We recently characterized the current signatures of KF binary and ternary complexes captured in the nanopore.9 We used DNA template or hairpin substrates bearing a 2′–3′ dideoxycytidine (ddC) terminus, which permit ternary complex formation without catalytic turnover. While DNA substrates absent KF yield fast events (Figure 1b, i), capture events for KF-DNA binary complexes (Figure 1b, ii) or KF-DNA-dNTP ternary complexes (Figure 1b, iii), are longer and display two current levels. The initial current level corresponds to the enzyme bound state (EBS) of the captured DNA, with the complex perched atop the pore vestibule and the single-stranded template threaded through the nanopore lumen (Figure 2a, i). This first EBS segment is longer for ternary complexes than for binary complexes (Figure 1b, ii,iii). The second current segment results upon voltage-promoted enzyme dissociation, when the duplex DNA drops into the nanopore vestibule (Figure 2a, ii) followed by duplex unzipping and translocation through the pore (Figure 2a, iii). The duration of this terminal current step is the same as the duration of capture events for the DNA substrate alone, as a function of both applied voltage and duplex length.9

Figure 2
Use of the two step current signature of DNA-KF and DNA-KF-dNTP complexes to control KF association and dissociation from a DNA substrate tethered in the nanopore

In this study, we employed this two step current signature for DNA-KF complexes to develop repetitive, real-time detection and control of KF association and dissociation from single DNA molecules. Individual primer/template DNA molecules were topologically tethered with their ss-DNA segment threaded through the nanopore and duplex segments on either side of the pore (Figure 2b). We applied finite state machine (FSM) logic implemented on a field programmable gate array (FPGA) (Figure 1a) to monitor current levels and control voltage with sub-millisecond precision in response to current changes. We exploited the complementarity of the α-HL nanopore structure to the ds-ssDNA junction to achieve control of voltage promoted DNA-KF dissociation. By varying the duration of exposure to KF and dNTP, we probed the assembly of DNA-KF complexes, and the effect of dGTP on the rate of assembly.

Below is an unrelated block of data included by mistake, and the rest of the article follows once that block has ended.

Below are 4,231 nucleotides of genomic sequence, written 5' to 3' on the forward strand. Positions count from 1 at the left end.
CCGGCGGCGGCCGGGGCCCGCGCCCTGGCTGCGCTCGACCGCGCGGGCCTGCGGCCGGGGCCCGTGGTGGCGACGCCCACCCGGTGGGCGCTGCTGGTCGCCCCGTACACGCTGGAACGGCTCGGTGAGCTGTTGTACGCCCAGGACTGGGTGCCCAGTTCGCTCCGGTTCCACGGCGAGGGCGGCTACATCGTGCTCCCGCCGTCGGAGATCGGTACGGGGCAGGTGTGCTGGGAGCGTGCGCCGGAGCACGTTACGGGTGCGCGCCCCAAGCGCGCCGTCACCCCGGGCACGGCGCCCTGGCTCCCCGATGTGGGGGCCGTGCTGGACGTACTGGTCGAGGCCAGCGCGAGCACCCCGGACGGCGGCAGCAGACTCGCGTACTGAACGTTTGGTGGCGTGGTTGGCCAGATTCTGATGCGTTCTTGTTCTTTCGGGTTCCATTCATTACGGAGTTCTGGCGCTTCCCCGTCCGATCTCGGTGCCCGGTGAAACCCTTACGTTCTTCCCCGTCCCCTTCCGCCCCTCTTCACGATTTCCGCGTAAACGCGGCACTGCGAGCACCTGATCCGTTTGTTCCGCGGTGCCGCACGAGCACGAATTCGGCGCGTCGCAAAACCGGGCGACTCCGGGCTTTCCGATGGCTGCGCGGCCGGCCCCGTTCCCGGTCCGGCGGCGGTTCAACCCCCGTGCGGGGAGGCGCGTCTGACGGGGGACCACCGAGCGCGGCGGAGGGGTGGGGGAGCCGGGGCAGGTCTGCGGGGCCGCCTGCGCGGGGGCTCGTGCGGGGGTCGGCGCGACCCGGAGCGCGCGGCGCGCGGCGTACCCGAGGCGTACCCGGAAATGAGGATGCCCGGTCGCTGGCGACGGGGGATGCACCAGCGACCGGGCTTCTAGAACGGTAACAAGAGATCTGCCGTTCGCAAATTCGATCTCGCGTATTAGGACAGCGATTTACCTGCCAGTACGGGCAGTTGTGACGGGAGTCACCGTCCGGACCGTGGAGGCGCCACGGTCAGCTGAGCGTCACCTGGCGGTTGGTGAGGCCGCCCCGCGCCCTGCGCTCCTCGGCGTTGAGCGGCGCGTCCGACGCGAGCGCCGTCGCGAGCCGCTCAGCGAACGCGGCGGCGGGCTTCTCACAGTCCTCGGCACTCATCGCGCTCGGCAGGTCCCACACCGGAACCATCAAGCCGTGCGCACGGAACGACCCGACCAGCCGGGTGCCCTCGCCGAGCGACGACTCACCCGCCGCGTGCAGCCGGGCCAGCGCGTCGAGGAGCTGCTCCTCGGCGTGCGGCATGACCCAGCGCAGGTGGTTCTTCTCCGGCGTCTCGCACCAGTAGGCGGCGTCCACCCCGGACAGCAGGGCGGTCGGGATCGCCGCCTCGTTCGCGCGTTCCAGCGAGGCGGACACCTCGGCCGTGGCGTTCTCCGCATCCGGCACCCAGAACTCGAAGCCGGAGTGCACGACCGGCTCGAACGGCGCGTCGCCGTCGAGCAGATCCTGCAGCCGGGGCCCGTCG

Results and Discussion

Our objective was to measure and control iterative KF dissociation and re-association to an individual DNA molecule tethered in the α-HL nanopore. To achieve this, we exploited the current change that accompanies KF dissociation from its DNA substrate (Figure 2a). Using an FSM implemented on an FPGA to exert active voltage control,9,10,14 we reasoned that we could diagnose the EBS of captured complexes. We could then monitor the current level to detect and react to the terminal current step with a voltage reversal executed after KF dissociation, but before DNA translocation through the nanopore.

Specifically, our strategy was to capture a 23 base-pair DNA hairpin substrate bearing a 2′–3′ dideoxy terminus and a 5′ overhang from the cis chamber, and promptly lower the voltage to a level sufficient to hold the duplex in the nanopore vestibule with its single-stranded end protruding into the trans chamber (Figure 2b, i). This allows a 20-mer oligonucleotide to anneal to the 5′ end of the DNA, tethering it in the nanopore by duplex regions at both ends (Figure 2 b, ii). In a step termed ‘fishing’, a small negative voltage is then applied for a programmed time interval to expose the double-strand/single-strand junction of the DNA to the bulk phase in the cis chamber (Figure 2b, iii). The cis chamber contained either DNA alone, DNA and KF, or DNA, KF, and dGTP (the complement to the template base at n=0). In a step termed ‘probing’, a positive voltage is applied next, drawing the double-strand/single-strand junction to the nanopore (Figure 2b, iv). By monitoring the ionic current, the FSM determines if KF is bound to the DNA. If KF binding is not detected, the FSM reverses the voltage to fish again. If KF binding is diagnosed, the probing voltage is maintained until detection of the terminal step that reports enzyme dissociation. A voltage reversal can then be executed before the DNA molecule translocates through the nanopore in order to fish again (Figure 2b, iii).